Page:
TINDER, Circuit Judge.
This is a case about ERISA preemption. The plaintiff-appellant, Franciscan Skemp
Franciscan Skemp brought suit against Central States in Wisconsin state court in May 2007, alleging claims of negligent misrepresentation and estoppel under the laws of that state. Central States filed a notice purporting to remove the case to federal court on the grounds that the claims were subject to the Employee Retirement Income Security Act ("ERISA"), conferring exclusive federal jurisdiction, and then moved to dismiss in district court for failure to state a claim under ERISA. Franciscan Skemp opposed the motion to dismiss and brought its own motion to remand to state court. The district court concluded that the state-law claims were completely preempted by ERISA, thus establishing exclusive federal jurisdiction. After recharacterizing the claims as ones arising under ERISA, the district court also dismissed them for failure to state a claim. We are now presented with Franciscan Skemp's appeal. We review the legal question of whether there was federal jurisdiction, and proper removal, de novo. Alexander v. Mount Sinai Hosp. Med. Ctr., 484 F.3d 889, 891 (7th Cir.2007).
Complete preemption, really a jurisdictional rather than a preemption doctrine, confers exclusive federal jurisdiction in certain instances where Congress intended the scope of a federal law to be so broad as to entirely replace any state-law claim. ERISA is such an area: "[T]he ERISA civil enforcement mechanism is one of those provisions with such `extraordinary pre-emptive power' that it `converts an ordinary state common law complaint into one stating a federal claim for purposes of the well-pleaded complaint rule.'" Aetna Health Inc. v. Davila, 542 U.S. 200, 209, 124 S.Ct. 2488, 159 L.Ed.2d 312 (2004) (quoting Metro. Life Ins. Co. v. Taylor, 481 U.S. 58, 65-66, 107 S.Ct. 1542, 95 L.Ed.2d 55 (1987)). Complete preemption, therefore, creates an exception to the ordinary application of the well-pleaded-complaint rule-that a court only looks to the complaint to determine whether there is federal-question jurisdiction. Artful pleading on the part of a plaintiff to disguise federal claims by cleverly dressing them in the clothing of state-law theories will not succeed in keeping the case in state court. In these instances, the federal law has effectively displaced any potential state-law claims. "`When the federal statute completely pre-empts the state-law cause of action, a claim which comes within the scope of that cause of action, even if pleaded in terms of state law, is in reality based on federal law.'" Davila, 542 U.S. at 207-08, 124 S.Ct. 2488 (quoting Beneficial Nat'l Bank v. Anderson, 539 U.S. 1, 8, 123 S.Ct. 2058,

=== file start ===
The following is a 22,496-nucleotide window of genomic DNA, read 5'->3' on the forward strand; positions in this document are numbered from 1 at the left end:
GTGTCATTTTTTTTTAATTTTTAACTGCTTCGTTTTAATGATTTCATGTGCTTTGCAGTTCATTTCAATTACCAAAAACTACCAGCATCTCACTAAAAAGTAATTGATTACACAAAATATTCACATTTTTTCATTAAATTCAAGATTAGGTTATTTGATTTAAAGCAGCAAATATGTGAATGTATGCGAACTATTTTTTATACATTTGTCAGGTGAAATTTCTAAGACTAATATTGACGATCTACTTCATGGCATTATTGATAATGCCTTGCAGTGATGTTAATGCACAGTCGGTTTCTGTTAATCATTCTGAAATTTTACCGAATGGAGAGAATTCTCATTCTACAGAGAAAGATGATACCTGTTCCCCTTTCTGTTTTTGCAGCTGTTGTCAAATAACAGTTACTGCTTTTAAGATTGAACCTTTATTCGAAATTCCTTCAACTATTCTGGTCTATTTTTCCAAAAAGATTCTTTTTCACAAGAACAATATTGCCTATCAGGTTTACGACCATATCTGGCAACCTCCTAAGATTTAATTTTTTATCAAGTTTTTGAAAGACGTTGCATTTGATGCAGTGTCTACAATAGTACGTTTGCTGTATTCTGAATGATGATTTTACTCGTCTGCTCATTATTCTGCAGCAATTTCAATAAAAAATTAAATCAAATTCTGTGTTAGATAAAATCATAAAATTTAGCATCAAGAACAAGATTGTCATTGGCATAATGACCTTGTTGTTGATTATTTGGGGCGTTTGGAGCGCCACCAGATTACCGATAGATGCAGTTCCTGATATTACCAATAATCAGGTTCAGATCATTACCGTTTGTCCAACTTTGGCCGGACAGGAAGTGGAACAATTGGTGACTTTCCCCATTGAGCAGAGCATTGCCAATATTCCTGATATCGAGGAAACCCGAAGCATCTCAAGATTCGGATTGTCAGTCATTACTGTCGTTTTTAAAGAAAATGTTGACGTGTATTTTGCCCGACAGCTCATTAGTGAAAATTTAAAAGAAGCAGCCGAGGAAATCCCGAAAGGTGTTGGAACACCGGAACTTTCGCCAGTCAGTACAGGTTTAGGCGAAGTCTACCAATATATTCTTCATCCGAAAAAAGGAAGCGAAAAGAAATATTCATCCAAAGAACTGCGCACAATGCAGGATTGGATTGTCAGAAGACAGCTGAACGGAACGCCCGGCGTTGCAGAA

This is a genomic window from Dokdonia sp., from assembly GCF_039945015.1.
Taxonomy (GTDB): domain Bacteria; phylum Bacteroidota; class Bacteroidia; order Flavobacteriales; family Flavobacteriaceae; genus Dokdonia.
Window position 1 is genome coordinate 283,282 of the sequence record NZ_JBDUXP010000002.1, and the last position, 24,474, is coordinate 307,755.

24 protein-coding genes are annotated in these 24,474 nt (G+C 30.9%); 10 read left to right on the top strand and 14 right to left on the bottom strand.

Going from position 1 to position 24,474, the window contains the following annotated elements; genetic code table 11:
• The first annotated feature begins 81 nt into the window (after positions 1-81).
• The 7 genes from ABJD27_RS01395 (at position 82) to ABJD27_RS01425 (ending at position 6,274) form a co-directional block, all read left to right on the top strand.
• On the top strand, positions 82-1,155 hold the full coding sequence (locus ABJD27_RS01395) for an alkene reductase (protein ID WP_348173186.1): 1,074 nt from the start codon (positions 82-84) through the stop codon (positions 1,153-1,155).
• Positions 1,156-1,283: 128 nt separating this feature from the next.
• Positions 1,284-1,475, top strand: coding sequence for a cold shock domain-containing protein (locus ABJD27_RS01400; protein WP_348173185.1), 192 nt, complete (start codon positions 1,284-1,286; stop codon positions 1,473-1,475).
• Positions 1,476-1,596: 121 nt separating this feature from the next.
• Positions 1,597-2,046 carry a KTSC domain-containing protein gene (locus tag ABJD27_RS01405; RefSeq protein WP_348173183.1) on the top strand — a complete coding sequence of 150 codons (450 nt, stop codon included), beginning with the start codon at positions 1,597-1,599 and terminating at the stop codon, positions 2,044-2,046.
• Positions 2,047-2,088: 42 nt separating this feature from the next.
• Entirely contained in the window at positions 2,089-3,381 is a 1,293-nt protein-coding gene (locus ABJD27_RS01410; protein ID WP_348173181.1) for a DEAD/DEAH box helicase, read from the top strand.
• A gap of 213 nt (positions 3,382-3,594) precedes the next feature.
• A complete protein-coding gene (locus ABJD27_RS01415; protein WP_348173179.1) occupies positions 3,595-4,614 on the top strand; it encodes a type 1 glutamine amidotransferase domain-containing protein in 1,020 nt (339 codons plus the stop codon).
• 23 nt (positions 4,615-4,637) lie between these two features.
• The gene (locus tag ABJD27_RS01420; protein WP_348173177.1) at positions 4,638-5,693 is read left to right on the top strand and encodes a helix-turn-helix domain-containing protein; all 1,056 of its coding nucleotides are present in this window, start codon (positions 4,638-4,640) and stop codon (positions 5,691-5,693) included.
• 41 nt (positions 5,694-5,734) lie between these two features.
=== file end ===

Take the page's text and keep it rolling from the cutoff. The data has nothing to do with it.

Of course the difficulty arises in drawing the line between what is completely preempted and what escapes the cast of the federal net. The Supreme Court in Davila used a two-part analysis for determining when a claim has been completely preempted by ERISA:
Davila, 542 U.S. at 210, 124 S.Ct. 2488.
Under the district court's and Central States's reasoning, Franciscan Skemp could have brought its state-law claims of negligent misrepresentation and estoppel under ERISA § 502(a)(1)(B).
What the district court and Central States too easily overlook, however, is that Franciscan Skemp is not bringing these claims as Romine's assignee. Admittedly at first glance it looks like a claim that would arise under ERISA—a beneficiary's assignee bringing an action to recover plan benefits. But upon closer examination, that is not at all what is happening here.